Me:  When I see research showing that using a screen works better than human-to-human communication (or reading), or that self-reflection aids language acquisition, I’ll think about that question.

BOTH: Are you actually applying for this job?

Me: Yes, but I’m not into getting it if it means I have to do things that we know either don’t work, or work poorly.

IS: Look I would like to spray coffee out my nose but there is nowhere else to spray it.

MR: OK so how do you plan on covering the 30 greetings and the–

Me:  I wouldn’t bother.  I mean, hello and goodbye, that’s all you really need, numbers are low-frequency–

IS: What do you mean, “low frequency?”

Me: Words not used very much.  There are books and lots of research out the–

IS:  We have a curriculum.


Me: Well this is awkward.  Don’t you by law have a set of questions you have to ask any interviewee, you know, to keep the process appearing fair or whatever?

BOTH: Unf– err, we mean, yes.

IS: Describe your strategies for encouraging oral production from beginners.

Me:  I don’t have any.  Why should beginners talk?  They don’t need to talk to pick up a language.  If they want to, great, but they don’t have to.

IS: Do you normally smoke crack before a job int– err, I mean, what?!?  Our objectives here at Pudendum include oral production from Day 1 as a way for students to practice.  You can’t learn unless you practice.

Me: (sighs quietly through nose) Well actually, research shows that–

IS:  How do you address learning styles and multiple intelligences in the classroom?

Me:  I address them the same way I do God.  When research shows they exist–and matter– I’ll acknowledge them.  After all, even Martin Gardiner, the guy who came up with the idea, says that they are speculative.

MR: OK, moving right along because I want to go home and eat fried chicken with some herbs strategically scattered on top of it to make it look even tastier, and then Instagram it cos I am so up-to-date, anyone can cherry pick their research, so we’ll just ignore all that, how about culture?  How do you teach kids about French or Spanish culture?

Me:  Uhh, I–

IS: Look, let’s cut the B.S.  You don’t want to make people speak, you don’t use a textbook, you tell stories, you don’t teach essential things like the thirty greetings or numbers to 3,000,000,000, you don’t see the value in metacognition, you believe that multiple intelligences don’t exist, you probably don’t use the grammar workbook, am I right?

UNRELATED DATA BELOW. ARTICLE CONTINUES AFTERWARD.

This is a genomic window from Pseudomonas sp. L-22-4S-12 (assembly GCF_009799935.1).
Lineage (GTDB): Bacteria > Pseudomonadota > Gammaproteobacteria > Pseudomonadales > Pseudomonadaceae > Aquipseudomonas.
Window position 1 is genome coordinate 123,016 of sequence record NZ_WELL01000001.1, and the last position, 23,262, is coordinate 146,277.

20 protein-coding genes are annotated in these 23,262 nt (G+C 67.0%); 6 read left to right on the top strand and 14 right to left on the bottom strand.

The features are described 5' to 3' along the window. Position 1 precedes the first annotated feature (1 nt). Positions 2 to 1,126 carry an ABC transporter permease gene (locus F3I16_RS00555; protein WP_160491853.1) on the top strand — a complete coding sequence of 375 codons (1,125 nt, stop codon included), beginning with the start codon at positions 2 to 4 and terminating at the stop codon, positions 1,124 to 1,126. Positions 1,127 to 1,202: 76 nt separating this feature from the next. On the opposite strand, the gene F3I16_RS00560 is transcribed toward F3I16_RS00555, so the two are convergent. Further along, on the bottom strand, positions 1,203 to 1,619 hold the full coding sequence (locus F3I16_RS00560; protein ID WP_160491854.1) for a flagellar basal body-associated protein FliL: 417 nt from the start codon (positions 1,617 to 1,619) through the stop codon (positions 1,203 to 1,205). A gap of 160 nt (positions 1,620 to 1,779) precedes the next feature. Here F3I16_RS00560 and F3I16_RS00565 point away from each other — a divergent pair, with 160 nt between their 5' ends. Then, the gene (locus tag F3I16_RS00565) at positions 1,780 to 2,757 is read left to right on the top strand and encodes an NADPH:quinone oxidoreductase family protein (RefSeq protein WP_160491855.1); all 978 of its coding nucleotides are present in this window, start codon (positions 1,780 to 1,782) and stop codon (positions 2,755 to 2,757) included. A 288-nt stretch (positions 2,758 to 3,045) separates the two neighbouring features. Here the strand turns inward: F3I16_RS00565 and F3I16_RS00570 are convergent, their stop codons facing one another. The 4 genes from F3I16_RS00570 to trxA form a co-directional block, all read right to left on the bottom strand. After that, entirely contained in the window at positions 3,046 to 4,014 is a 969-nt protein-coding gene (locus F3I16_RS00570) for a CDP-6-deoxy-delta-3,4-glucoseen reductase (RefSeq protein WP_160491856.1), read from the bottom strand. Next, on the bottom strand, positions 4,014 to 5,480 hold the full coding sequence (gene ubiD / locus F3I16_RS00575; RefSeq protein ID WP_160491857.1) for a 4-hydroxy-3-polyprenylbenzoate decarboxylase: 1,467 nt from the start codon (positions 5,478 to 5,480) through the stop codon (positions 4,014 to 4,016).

Me:  You are.  It’s a waste of time.

IS: So why should we hire you?  Your beliefs and practices have absolutely nothing to do with the way we teach languages here at Pudendum.

Me:  I get results.  My kids can write 700-1,000 word stories in under an hour, without notes or dictionaries.  They can speak fluently by end of second year.  They can read novels independently.  They can all write 100-150 words describing a picture or a topic in five minutes.

MR: Ikk, you now have to clean coffee off my floor, the school isn’t paying for that, now am I the one smoking crack here?  Did you say your kids can write up to 1,000 words in an hour?!?

Me: Yes.  But most only 600-700.

IS:  Damn, this is gonna cost me, coffee stains don’t come out easy, you say yoru kdis read novels?

Me: What else would they read?

MR:  Well thank you for your time, successful candidates will be contacted, bla bla.


***** that evening*****


My phone rang.

MR: Hello sir, I’d like to offer you the job.

Me (am I smoking crack or is he?):  Indeed.  Why?  Round peg, square hole, you know…

MR:  Well, Ikk and I talked, and we had this massive epiphany, and we realised a few things.

Me:  …?

MR: Well we realised that teachers really do need basically 100% autonomy so we are changing our policies.  We also learned that best practices are in fact more or less what you are trying to do, so we revised our curriculum so that just 100 required high-frequency verbs per year need be taught.

Me: …?

MR: I also personally realised that I don’t know a damned thing about language acquisition, which surprises me, because I am the Principal, and I am supposed to know everything and I go to a LOT of professional development and they say, drill and test, drill and test, and you know all the words…but oddly it seems as if not everything I am told is correct.  Which is odd, because here in the United States, the authorities generally tell the truth.

Me: Well…

MR: I’ll call you tomorrow and you can tell me then.  Meanwhile, I am watching a Youtube video of this guy Steve Crashing, you know him?  Some language guy?


April 1, 2016